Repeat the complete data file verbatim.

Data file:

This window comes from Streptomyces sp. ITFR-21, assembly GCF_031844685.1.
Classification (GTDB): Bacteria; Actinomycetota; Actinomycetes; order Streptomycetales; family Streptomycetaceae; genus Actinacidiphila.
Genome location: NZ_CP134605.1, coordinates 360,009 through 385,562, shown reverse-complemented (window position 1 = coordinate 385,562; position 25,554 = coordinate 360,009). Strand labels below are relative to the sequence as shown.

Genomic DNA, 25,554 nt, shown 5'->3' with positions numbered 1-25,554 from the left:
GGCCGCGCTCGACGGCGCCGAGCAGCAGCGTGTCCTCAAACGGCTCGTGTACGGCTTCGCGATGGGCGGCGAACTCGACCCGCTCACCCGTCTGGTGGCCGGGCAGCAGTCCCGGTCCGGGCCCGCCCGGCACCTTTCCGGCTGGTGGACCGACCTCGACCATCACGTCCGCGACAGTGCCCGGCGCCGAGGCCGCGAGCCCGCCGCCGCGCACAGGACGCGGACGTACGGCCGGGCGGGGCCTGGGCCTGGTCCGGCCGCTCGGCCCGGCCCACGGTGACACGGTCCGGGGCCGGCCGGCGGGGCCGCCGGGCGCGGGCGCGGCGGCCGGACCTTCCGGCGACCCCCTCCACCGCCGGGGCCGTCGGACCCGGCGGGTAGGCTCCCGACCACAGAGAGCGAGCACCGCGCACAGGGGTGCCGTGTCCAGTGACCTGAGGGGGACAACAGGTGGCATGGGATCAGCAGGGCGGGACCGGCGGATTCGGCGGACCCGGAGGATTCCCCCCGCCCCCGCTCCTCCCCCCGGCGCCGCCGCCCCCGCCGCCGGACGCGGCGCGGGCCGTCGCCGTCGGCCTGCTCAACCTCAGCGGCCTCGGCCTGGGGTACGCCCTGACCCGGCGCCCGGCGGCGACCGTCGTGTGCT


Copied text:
This window comes from Streptomyces sp. ITFR-21, assembly GCF_031844685.1.
Classification (GTDB): Bacteria; Actinomycetota; Actinomycetes; order Streptomycetales; family Streptomycetaceae; genus Actinacidiphila.
Genome location: NZ_CP134605.1, coordinates 360,009 through 385,562, shown reverse-complemented (window position 1 = coordinate 385,562; position 25,554 = coordinate 360,009). Strand labels below are relative to the sequence as shown.

Genomic DNA, 25,554 nt, shown 5'->3' with positions numbered 1-25,554 from the left:
GGCCGCGCTCGACGGCGCCGAGCAGCAGCGTGTCCTCAAACGGCTCGTGTACGGCTTCGCGATGGGCGGCGAACTCGACCCGCTCACCCGTCTGGTGGCCGGGCAGCAGTCCCGGTCCGGGCCCGCCCGGCACCTTTCCGGCTGGTGGACCGACCTCGACCATCACGTCCGCGACAGTGCCCGGCGCCGAGGCCGCGAGCCCGCCGCCGCGCACAGGACGCGGACGTACGGCCGGGCGGGGCCTGGGCCTGGTCCGGCCGCTCGGCCCGGCCCACGGTGACACGGTCCGGGGCCGGCCGGCGGGGCCGCCGGGCGCGGGCGCGGCGGCCGGACCTTCCGGCGACCCCCTCCACCGCCGGGGCCGTCGGACCCGGCGGGTAGGCTCCCGACCACAGAGAGCGAGCACCGCGCACAGGGGTGCCGTGTCCAGTGACCTGAGGGGGACAACAGGTGGCATGGGATCAGCAGGGCGGGACCGGCGGATTCGGCGGACCCGGAGGATTCCCCCCGCCCCCGCTCCTCCCCCCGGCGCCGCCGCCCCCGCCGCCGGACGCGGCGCGGGCCGTCGCCGTCGGCCTGCTCAACCTCAGCGGCCTCGGCCTGGGGTACGCCCTGACCCGGCGCCCGGCGGCGACCGTCGTGTGCT